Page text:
Attention, Park City bird lovers: do not be surprised if, on a trip to fill your backyard feeder this winter, you find a fluffy feather pile lying atop the snow nearby. It’s a sure sign that you are nourishing not just hungry chickadees and finches, but also the relatively small sharp-shinned hawk. These secretive raptors often stake out bird feeders, relying on their incredible speed and maneuverability to snatch their diminutive prey right off the feeder, or even in midair.
Adult sharpies’ plumage is grayish-brown above with light to reddish feathers underneath. They are the smallest of North America’s three accipiters (about the size of a blue jay) and are often confused with their slightly larger cousin, the Cooper’s hawk, which also lurks around bird feeders. With a readily available food supply—courtesy of a well-maintained feeding station—many sharpies don’t bother to migrate, preferring the relatively easy life found in and nearby residential areas.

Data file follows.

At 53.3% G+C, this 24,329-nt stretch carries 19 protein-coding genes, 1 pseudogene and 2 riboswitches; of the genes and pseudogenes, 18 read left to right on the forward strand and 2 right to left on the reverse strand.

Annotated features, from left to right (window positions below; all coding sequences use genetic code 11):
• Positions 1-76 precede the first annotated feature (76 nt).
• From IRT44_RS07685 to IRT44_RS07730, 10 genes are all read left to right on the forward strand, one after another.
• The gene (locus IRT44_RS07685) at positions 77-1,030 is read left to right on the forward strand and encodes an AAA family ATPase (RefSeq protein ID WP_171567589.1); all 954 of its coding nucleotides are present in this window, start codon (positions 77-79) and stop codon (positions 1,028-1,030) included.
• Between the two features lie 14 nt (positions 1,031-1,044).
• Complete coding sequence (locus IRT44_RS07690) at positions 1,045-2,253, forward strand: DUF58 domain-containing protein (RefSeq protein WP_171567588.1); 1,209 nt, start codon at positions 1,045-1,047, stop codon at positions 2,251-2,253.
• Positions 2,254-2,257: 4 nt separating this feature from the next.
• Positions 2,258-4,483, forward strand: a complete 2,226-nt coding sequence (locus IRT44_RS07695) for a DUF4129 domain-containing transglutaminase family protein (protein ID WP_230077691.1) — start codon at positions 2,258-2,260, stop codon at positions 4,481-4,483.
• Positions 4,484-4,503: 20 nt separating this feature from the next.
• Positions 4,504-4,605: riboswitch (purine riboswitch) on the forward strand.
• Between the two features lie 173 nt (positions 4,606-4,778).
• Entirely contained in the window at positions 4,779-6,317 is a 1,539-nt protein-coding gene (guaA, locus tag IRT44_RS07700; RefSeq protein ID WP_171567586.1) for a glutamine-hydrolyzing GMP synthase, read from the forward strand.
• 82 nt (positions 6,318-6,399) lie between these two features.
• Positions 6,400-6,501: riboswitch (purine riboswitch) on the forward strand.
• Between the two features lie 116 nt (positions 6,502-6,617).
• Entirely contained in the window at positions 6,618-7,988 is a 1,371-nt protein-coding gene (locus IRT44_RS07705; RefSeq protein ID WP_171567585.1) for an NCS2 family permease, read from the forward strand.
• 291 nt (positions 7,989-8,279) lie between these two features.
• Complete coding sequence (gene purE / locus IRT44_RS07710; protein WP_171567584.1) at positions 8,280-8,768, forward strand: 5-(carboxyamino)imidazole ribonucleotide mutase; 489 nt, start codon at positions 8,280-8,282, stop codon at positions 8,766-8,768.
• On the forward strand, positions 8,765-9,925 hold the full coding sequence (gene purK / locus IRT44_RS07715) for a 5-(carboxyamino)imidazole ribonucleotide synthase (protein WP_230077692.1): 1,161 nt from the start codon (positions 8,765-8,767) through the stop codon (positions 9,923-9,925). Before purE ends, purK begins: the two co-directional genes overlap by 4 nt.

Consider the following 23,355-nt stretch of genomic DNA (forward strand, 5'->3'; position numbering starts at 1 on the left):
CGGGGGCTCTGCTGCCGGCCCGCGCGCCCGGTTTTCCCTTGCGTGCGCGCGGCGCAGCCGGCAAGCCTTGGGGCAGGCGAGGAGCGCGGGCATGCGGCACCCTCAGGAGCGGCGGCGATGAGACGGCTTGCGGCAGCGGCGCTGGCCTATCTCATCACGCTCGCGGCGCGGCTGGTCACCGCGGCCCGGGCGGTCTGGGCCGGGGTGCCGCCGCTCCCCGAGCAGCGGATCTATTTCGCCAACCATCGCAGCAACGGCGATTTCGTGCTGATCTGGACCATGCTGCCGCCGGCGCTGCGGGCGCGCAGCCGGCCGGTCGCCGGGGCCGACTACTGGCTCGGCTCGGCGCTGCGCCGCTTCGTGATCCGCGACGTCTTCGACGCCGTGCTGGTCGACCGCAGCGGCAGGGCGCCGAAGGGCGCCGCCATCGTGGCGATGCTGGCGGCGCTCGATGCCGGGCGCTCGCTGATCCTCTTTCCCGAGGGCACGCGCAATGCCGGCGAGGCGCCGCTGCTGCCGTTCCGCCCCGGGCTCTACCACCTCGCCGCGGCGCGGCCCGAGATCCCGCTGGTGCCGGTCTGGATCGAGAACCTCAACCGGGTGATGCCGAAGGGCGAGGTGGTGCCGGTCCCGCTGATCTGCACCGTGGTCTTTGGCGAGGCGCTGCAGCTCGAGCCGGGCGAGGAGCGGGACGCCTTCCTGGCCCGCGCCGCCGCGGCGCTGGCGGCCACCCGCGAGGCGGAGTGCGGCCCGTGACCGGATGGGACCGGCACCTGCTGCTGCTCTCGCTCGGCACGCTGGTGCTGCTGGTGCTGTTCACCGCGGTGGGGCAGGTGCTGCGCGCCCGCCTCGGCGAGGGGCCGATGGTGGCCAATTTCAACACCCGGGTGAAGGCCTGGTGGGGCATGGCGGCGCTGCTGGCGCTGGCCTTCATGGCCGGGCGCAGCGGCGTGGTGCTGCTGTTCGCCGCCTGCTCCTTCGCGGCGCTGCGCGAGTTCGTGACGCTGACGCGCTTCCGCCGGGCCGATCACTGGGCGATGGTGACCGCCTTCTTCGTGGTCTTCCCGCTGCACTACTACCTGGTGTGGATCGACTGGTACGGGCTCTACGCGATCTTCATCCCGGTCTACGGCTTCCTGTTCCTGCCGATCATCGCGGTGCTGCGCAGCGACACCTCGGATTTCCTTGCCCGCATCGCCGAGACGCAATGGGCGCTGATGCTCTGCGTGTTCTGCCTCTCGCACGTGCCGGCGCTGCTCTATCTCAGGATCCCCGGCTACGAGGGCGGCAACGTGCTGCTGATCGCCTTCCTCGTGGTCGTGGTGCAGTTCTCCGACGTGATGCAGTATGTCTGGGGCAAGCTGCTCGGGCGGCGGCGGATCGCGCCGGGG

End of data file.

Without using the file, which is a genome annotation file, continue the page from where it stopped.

But before you make plans for doing away with these opportunistic predators, be advised that all raptors are protected by federal law, so it’s hands off in terms of deadly force. That leaves really only two ways to deal with this dilemma: the obvious solution is to stop feeding. Seed-eating birds will disperse, often to another feeder in the neighborhood, within a week or two. If you do withhold feeder seed, don’t worry that you’re starving all those cute little birds. Studies show that the seed in feeders makes up only part of their daily diet; they still get most of their food from natural sources. The other option is to simply accept this classic, though artificial, predator-prey relationship and embrace the fact that if you feed them, they (the sharpies) will come.